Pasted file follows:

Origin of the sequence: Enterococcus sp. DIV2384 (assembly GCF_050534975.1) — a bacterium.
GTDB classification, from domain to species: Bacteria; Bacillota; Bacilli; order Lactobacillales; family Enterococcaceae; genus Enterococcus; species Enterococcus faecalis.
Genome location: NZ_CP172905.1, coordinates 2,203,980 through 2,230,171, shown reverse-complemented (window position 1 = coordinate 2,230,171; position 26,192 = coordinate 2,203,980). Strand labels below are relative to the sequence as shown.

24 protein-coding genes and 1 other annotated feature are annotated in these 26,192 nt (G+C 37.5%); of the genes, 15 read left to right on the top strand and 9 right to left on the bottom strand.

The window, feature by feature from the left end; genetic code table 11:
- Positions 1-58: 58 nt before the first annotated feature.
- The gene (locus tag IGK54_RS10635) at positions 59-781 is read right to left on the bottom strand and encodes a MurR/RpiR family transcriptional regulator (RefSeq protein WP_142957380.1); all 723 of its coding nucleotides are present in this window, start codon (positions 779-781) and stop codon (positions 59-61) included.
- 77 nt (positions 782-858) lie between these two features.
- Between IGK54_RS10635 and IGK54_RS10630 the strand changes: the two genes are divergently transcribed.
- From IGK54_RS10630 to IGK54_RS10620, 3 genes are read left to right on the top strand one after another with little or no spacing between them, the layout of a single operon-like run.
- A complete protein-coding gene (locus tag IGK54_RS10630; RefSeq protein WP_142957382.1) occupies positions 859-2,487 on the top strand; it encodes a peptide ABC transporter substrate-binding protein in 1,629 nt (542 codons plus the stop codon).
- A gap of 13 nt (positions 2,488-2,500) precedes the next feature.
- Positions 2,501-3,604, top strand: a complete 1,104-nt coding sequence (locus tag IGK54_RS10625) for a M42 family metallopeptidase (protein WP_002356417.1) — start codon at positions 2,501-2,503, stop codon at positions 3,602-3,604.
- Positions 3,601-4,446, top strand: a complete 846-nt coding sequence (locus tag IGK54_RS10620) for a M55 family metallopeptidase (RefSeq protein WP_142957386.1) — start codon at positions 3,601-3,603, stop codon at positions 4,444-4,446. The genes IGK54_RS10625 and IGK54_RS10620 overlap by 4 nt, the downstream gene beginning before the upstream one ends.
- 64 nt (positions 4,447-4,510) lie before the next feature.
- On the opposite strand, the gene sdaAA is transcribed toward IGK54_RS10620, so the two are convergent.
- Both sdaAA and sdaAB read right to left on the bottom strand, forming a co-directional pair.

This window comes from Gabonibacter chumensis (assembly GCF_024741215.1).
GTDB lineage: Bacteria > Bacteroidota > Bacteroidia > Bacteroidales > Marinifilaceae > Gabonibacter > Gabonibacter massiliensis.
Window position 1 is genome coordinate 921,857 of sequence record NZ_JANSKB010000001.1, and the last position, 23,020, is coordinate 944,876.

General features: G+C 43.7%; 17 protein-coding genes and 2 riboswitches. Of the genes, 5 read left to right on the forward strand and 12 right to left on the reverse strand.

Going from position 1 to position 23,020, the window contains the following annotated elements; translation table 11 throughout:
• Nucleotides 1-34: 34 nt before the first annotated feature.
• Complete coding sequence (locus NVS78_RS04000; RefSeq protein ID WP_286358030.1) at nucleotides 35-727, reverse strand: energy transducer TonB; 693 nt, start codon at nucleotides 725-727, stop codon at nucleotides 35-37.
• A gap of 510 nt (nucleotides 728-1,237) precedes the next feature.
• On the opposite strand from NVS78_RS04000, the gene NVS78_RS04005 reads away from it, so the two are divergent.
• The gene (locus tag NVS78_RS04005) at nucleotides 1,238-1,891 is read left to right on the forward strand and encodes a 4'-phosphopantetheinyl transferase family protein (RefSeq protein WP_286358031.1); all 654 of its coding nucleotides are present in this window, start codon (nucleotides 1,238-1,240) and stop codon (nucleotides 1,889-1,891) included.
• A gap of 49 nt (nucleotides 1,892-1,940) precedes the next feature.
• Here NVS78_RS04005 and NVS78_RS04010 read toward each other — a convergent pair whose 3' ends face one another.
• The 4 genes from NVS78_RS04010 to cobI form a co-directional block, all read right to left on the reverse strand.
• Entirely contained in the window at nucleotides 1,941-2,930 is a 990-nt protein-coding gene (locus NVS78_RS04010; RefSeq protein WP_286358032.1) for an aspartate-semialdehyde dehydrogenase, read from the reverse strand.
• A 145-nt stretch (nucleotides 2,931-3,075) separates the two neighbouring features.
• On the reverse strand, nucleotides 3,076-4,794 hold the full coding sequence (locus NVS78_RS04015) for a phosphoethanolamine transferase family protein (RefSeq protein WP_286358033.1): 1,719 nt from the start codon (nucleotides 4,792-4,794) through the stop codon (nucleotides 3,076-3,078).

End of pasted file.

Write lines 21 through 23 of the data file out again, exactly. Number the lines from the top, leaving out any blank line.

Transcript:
General features: G+C 43.7%; 17 protein-coding genes and 2 riboswitches. Of the genes, 5 read left to right on the forward strand and 12 right to left on the reverse strand.

Going from position 1 to position 23,020, the window contains the following annotated elements; translation table 11 throughout:
• Nucleotides 1-34: 34 nt before the first annotated feature.